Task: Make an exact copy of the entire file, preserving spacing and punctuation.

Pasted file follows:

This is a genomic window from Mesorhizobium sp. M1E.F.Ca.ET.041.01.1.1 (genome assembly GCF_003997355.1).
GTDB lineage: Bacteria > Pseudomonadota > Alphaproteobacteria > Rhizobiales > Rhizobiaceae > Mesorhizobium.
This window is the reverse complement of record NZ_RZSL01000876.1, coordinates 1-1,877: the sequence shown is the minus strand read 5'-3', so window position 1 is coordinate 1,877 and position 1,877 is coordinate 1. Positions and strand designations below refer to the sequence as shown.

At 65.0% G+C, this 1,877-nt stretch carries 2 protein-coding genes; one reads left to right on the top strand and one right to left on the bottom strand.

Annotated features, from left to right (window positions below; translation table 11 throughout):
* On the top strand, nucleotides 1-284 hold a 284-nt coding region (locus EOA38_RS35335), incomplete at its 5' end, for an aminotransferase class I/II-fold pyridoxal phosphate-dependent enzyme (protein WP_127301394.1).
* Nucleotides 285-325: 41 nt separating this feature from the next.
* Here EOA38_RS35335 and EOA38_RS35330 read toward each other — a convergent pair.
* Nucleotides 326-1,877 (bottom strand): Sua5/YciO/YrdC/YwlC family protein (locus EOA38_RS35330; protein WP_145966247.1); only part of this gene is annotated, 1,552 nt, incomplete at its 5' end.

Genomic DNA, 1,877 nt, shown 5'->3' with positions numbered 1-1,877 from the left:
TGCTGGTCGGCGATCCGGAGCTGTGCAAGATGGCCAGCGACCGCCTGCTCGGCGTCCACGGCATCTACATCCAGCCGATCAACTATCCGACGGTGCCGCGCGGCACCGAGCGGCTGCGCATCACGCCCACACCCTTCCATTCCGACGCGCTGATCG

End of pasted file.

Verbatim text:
This is a genomic window from Mesorhizobium sp. M1E.F.Ca.ET.041.01.1.1 (genome assembly GCF_003997355.1).
GTDB lineage: Bacteria > Pseudomonadota > Alphaproteobacteria > Rhizobiales > Rhizobiaceae > Mesorhizobium.
This window is the reverse complement of record NZ_RZSL01000876.1, coordinates 1-1,877: the sequence shown is the minus strand read 5'-3', so window position 1 is coordinate 1,877 and position 1,877 is coordinate 1. Positions and strand designations below refer to the sequence as shown.

At 65.0% G+C, this 1,877-nt stretch carries 2 protein-coding genes; one reads left to right on the top strand and one right to left on the bottom strand.

Annotated features, from left to right (window positions below; translation table 11 throughout):
* On the top strand, nucleotides 1-284 hold a 284-nt coding region (locus EOA38_RS35335), incomplete at its 5' end, for an aminotransferase class I/II-fold pyridoxal phosphate-dependent enzyme (protein WP_127301394.1).
* Nucleotides 285-325: 41 nt separating this feature from the next.
* Here EOA38_RS35335 and EOA38_RS35330 read toward each other — a convergent pair.
* Nucleotides 326-1,877 (bottom strand): Sua5/YciO/YrdC/YwlC family protein (locus EOA38_RS35330; protein WP_145966247.1); only part of this gene is annotated, 1,552 nt, incomplete at its 5' end.

Genomic DNA, 1,877 nt, shown 5'->3' with positions numbered 1-1,877 from the left:
TGCTGGTCGGCGATCCGGAGCTGTGCAAGATGGCCAGCGACCGCCTGCTCGGCGTCCACGGCATCTACATCCAGCCGATCAACTATCCGACGGTGCCGCGCGGCACCGAGCGGCTGCGCATCACGCCCACACCCTTCCATTCCGACGCGCTGATCG